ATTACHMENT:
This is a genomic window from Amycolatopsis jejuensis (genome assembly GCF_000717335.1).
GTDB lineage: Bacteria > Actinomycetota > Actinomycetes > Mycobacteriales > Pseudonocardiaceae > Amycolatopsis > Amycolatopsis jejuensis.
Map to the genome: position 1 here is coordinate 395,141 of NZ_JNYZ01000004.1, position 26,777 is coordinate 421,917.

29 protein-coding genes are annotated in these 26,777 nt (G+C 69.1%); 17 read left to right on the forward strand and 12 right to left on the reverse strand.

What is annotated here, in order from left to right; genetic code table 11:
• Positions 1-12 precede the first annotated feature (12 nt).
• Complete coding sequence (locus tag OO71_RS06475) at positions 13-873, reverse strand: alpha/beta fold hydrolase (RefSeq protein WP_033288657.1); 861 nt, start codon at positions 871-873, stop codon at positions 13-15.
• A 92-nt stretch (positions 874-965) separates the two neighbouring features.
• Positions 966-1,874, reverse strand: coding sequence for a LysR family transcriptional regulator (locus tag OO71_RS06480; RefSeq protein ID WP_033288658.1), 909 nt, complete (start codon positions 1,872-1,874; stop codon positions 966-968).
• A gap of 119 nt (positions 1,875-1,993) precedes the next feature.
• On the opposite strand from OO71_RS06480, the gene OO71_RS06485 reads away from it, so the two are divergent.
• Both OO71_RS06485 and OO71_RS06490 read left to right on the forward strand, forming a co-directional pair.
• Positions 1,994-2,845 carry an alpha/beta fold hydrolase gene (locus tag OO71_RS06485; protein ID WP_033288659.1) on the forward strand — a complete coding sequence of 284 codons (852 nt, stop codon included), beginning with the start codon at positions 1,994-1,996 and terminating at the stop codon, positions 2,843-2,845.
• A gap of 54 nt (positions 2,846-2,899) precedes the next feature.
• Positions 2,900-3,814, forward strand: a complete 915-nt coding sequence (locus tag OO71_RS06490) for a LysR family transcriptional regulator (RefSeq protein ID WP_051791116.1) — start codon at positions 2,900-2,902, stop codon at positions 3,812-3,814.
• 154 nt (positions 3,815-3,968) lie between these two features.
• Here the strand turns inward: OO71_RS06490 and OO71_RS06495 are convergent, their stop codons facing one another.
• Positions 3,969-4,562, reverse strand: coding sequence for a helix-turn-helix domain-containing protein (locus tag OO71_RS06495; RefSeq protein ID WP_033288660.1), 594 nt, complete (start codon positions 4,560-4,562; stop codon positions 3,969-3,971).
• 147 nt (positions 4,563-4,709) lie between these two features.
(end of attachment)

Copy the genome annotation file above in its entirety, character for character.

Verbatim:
This is a genomic window from Amycolatopsis jejuensis (genome assembly GCF_000717335.1).
GTDB lineage: Bacteria > Actinomycetota > Actinomycetes > Mycobacteriales > Pseudonocardiaceae > Amycolatopsis > Amycolatopsis jejuensis.
Map to the genome: position 1 here is coordinate 395,141 of NZ_JNYZ01000004.1, position 26,777 is coordinate 421,917.

29 protein-coding genes are annotated in these 26,777 nt (G+C 69.1%); 17 read left to right on the forward strand and 12 right to left on the reverse strand.

What is annotated here, in order from left to right; genetic code table 11:
• Positions 1-12 precede the first annotated feature (12 nt).
• Complete coding sequence (locus tag OO71_RS06475) at positions 13-873, reverse strand: alpha/beta fold hydrolase (RefSeq protein WP_033288657.1); 861 nt, start codon at positions 871-873, stop codon at positions 13-15.
• A 92-nt stretch (positions 874-965) separates the two neighbouring features.
• Positions 966-1,874, reverse strand: coding sequence for a LysR family transcriptional regulator (locus tag OO71_RS06480; RefSeq protein ID WP_033288658.1), 909 nt, complete (start codon positions 1,872-1,874; stop codon positions 966-968).
• A gap of 119 nt (positions 1,875-1,993) precedes the next feature.
• On the opposite strand from OO71_RS06480, the gene OO71_RS06485 reads away from it, so the two are divergent.
• Both OO71_RS06485 and OO71_RS06490 read left to right on the forward strand, forming a co-directional pair.
• Positions 1,994-2,845 carry an alpha/beta fold hydrolase gene (locus tag OO71_RS06485; protein ID WP_033288659.1) on the forward strand — a complete coding sequence of 284 codons (852 nt, stop codon included), beginning with the start codon at positions 1,994-1,996 and terminating at the stop codon, positions 2,843-2,845.
• A gap of 54 nt (positions 2,846-2,899) precedes the next feature.
• Positions 2,900-3,814, forward strand: a complete 915-nt coding sequence (locus tag OO71_RS06490) for a LysR family transcriptional regulator (RefSeq protein ID WP_051791116.1) — start codon at positions 2,900-2,902, stop codon at positions 3,812-3,814.
• 154 nt (positions 3,815-3,968) lie between these two features.
• Here the strand turns inward: OO71_RS06490 and OO71_RS06495 are convergent, their stop codons facing one another.
• Positions 3,969-4,562, reverse strand: coding sequence for a helix-turn-helix domain-containing protein (locus tag OO71_RS06495; RefSeq protein ID WP_033288660.1), 594 nt, complete (start codon positions 4,560-4,562; stop codon positions 3,969-3,971).
• 147 nt (positions 4,563-4,709) lie between these two features.